Reformulation of extended-release oxycodone may have triggered increase in hepatitis C rates

Hepatitis C virus infections increased three times faster in states with above-median rates of initial misuse of extended-release oxycodone (OxyContin) than in states with below-median rates, and the increase began immediately after a reformulation of the drug in 2010.

Interventions to deter opioid misuse may have unintended long-term public health consequences. Abuse-deterrent reformulations of extended-release oxycodone (OxyContin), introduced in 2010, may have led to more heroin use and higher rates of hepatitis C virus (HCV) infection, a study found.

Researchers looked at data from 2004 to 2015 to assess whether states with higher rates of OxyContin misuse before the reformulation experienced faster growth in infections afterward. They determined the rate of new HCV infections in each state using data from the CDC, which collects confirmed case reports from state and local health departments for the National Notifiable Diseases Surveillance System. States were then divided into two groups based on exposure to the reformulation: above-median initial rates of OxyContin misuse and below-median rates. Because patients in the first group were more exposed than those in the second group, researchers tested how this affected HCV infection rates after the reformulation. As a falsification exercise, they repeated the tests using misuse of prescription pain relievers such as hydrocodone, tramadol, and morphine. The study results were published in the February Health Affairs.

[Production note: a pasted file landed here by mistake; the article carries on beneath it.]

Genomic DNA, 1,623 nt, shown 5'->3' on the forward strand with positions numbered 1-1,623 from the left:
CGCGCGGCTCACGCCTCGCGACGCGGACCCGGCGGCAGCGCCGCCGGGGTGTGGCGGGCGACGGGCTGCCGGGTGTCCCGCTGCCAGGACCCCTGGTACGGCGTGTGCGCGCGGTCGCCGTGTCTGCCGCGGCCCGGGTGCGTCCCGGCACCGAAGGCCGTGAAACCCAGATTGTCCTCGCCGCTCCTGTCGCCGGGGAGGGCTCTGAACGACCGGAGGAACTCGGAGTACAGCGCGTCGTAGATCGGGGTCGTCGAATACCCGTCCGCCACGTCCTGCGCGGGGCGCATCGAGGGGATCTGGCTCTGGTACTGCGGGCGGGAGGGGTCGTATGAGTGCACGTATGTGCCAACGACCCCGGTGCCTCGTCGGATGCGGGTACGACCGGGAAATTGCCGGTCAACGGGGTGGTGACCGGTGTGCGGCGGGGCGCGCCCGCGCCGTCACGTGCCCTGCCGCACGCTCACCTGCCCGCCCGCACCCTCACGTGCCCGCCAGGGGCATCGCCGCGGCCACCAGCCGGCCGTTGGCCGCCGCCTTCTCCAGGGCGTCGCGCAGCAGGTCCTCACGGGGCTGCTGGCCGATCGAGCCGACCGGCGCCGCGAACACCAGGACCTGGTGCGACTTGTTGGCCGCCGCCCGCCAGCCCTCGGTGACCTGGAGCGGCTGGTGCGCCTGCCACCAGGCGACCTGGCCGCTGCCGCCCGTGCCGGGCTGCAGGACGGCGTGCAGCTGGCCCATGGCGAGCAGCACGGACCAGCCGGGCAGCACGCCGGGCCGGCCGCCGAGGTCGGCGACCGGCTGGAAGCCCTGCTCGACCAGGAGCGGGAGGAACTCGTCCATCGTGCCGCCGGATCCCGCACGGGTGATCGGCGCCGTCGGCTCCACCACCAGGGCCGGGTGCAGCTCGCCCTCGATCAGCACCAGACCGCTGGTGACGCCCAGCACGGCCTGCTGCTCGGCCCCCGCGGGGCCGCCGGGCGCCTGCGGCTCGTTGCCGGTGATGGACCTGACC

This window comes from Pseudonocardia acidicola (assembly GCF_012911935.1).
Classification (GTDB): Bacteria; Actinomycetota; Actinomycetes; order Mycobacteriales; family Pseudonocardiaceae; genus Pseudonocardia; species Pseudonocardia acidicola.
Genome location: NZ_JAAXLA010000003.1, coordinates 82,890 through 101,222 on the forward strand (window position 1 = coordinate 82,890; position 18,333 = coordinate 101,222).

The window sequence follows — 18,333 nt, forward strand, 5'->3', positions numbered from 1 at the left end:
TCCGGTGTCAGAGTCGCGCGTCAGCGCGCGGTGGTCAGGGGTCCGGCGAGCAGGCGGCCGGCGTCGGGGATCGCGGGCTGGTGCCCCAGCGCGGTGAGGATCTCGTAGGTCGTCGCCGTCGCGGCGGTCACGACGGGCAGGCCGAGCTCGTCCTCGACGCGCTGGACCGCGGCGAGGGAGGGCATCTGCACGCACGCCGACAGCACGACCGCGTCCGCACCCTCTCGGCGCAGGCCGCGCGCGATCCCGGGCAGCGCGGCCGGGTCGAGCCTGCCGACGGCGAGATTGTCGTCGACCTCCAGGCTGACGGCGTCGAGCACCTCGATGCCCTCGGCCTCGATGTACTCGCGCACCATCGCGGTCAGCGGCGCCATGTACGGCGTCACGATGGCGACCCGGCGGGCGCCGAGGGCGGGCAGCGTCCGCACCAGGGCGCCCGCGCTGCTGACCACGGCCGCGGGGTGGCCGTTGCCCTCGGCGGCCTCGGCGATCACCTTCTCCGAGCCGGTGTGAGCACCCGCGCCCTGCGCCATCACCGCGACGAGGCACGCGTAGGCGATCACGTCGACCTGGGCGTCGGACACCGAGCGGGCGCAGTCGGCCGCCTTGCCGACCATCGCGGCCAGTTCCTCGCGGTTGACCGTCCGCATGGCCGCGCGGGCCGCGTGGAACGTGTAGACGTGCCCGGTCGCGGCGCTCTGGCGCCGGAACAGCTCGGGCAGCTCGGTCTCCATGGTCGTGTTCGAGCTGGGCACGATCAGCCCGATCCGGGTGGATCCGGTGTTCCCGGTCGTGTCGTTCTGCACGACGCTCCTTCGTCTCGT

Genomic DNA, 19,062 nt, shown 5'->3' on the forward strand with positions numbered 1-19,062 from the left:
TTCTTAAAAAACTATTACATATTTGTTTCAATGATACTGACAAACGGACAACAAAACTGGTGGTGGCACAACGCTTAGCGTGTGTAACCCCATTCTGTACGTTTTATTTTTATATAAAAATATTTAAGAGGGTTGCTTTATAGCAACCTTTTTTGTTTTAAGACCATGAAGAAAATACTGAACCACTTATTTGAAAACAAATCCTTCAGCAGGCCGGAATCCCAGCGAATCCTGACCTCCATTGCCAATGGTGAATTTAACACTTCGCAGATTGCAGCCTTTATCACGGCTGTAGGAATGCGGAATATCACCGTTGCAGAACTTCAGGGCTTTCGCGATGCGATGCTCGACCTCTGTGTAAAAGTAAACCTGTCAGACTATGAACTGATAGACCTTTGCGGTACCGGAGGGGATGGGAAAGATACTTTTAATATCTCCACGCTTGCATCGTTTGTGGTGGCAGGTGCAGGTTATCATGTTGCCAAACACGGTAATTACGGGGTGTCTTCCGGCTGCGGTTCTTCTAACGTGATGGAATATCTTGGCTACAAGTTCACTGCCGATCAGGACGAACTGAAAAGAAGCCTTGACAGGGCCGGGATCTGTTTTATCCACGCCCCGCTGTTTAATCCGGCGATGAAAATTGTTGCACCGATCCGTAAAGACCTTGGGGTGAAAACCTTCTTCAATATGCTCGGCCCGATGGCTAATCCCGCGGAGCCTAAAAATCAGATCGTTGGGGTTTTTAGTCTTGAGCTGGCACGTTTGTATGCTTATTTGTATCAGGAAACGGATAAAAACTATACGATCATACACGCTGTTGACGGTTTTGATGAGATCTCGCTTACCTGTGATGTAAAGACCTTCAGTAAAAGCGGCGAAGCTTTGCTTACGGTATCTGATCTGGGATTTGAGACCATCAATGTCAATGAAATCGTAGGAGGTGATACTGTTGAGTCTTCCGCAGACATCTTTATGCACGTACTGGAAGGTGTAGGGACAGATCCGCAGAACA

Between 2010 and 2015, OxyContin misuse decreased by more than 40%, while rates of heroin-related death and HCV infections increased sharply, the authors wrote. States with above-median OxyContin misuse before the reformulation experienced a 222% increase in HCV infection rates afterward, whereas states with below-median misuse experienced only a 75% increase. While HCV infection rates were not significantly different between the two groups of states before the reformulation (0.350 per 100,000 population vs. 0.260 per 100,000 population, respectively), afterward there were large and significant differences (1.128 per 100,000 population vs. 0.455 per 100,000 population, respectively; P<0.01). Above-median states experienced an additional 0.58 HCV infections per 100,000 population through 2015 compared with the below-median states.

The study authors noted that infections increased three times faster in states with above-median rates of initial OxyContin misuse than in states with below-median rates, and this increase began immediately after the reformulation in 2010. Before the reformulation, there was almost no difference in HCV infection rates across the two groups of states, they said.

“The unintended consequences of reformulation suggest that some caution is warranted in the implementation of other supply-side interventions that limit the supply of abusable prescription opioids,” the authors wrote. “Such interventions must be paired with policies that alleviate the harms associated with switching to illicit drugs, such as improved access to substance use disorder treatment and increased efforts aimed at identifying and treating diseases associated with injection drug use.”